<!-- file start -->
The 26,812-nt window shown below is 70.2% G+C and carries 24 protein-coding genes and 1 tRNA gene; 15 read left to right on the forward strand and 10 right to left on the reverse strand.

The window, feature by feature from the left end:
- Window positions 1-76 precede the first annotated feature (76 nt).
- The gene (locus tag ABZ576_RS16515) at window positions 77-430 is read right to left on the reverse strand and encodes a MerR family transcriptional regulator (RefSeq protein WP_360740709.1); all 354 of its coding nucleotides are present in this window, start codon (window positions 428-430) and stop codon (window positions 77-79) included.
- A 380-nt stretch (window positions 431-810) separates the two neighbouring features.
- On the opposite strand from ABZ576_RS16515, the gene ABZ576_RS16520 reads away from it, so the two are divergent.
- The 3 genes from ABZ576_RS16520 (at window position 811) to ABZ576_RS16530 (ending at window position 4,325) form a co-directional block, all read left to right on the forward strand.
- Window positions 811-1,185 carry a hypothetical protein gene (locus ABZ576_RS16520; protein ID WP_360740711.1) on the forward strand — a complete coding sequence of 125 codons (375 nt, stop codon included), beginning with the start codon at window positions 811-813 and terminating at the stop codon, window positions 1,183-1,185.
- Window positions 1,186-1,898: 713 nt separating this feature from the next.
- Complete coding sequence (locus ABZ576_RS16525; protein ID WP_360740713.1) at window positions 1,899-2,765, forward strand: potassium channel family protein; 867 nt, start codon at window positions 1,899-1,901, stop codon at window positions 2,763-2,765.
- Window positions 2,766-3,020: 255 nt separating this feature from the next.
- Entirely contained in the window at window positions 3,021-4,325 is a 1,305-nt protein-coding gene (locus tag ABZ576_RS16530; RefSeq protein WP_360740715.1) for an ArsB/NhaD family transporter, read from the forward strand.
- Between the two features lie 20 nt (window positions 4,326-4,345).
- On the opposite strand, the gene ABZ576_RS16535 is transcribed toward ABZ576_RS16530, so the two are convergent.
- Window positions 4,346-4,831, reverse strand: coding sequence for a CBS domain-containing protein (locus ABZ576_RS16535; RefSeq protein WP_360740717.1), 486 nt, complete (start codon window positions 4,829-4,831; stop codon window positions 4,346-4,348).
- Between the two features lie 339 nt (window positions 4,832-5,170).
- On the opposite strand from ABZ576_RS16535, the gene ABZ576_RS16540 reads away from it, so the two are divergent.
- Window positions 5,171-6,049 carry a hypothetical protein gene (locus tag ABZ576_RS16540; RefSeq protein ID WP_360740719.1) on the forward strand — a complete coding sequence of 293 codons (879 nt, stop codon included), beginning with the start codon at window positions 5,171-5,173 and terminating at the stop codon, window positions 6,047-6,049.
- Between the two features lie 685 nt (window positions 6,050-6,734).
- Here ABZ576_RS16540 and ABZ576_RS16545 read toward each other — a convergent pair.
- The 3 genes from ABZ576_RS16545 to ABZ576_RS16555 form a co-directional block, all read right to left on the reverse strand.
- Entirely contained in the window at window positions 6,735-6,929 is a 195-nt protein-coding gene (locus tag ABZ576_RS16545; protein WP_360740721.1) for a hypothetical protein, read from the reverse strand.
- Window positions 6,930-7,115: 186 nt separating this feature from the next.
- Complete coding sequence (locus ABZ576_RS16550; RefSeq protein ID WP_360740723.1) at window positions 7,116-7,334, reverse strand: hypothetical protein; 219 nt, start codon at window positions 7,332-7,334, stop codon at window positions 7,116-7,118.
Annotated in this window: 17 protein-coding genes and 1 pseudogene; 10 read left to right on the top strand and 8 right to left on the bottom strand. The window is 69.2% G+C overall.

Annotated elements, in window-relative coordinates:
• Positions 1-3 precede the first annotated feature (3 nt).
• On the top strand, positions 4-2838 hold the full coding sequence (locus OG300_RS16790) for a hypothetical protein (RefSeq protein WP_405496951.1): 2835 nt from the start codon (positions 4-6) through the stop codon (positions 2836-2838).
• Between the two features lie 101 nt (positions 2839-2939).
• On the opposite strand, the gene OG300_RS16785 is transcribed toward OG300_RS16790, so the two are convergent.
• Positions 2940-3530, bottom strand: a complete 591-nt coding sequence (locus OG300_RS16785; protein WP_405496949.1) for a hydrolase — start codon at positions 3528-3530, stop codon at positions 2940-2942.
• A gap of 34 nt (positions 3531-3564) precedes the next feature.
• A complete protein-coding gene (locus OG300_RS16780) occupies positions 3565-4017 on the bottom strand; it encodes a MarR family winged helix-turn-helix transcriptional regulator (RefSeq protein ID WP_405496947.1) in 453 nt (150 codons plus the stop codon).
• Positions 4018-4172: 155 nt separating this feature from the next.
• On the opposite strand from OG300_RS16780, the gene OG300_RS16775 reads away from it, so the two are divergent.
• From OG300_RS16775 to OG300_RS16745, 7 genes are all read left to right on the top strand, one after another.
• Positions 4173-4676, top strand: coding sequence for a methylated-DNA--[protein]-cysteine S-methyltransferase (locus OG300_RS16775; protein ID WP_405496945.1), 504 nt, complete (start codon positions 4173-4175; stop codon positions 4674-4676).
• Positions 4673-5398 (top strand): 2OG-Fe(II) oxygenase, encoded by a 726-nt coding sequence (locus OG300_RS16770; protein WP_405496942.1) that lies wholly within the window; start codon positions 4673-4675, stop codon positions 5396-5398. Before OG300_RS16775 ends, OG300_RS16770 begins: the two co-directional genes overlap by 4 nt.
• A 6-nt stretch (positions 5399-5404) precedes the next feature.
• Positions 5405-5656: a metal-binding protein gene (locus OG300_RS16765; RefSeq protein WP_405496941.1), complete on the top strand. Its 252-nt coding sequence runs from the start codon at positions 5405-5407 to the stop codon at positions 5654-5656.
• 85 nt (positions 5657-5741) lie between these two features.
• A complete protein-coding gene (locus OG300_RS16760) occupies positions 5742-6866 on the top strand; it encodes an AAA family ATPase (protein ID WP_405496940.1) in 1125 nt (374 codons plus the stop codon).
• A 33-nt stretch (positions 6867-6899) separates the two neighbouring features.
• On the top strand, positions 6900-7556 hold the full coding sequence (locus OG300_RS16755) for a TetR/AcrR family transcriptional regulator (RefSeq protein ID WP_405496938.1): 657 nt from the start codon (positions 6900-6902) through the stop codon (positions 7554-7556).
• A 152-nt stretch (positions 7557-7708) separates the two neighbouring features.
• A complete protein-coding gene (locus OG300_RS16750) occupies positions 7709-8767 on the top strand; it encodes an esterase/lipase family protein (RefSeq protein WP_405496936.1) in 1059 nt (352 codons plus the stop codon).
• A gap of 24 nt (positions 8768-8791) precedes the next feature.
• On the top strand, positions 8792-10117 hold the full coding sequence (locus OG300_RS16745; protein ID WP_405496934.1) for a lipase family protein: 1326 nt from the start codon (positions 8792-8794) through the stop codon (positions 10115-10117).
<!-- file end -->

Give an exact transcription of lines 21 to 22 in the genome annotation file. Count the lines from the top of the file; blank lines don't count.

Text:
- The 3 genes from ABZ576_RS16545 to ABZ576_RS16555 form a co-directional block, all read right to left on the reverse strand.
- Entirely contained in the window at window positions 6,735-6,929 is a 195-nt protein-coding gene (locus tag ABZ576_RS16545; protein WP_360740721.1) for a hypothetical protein, read from the reverse strand.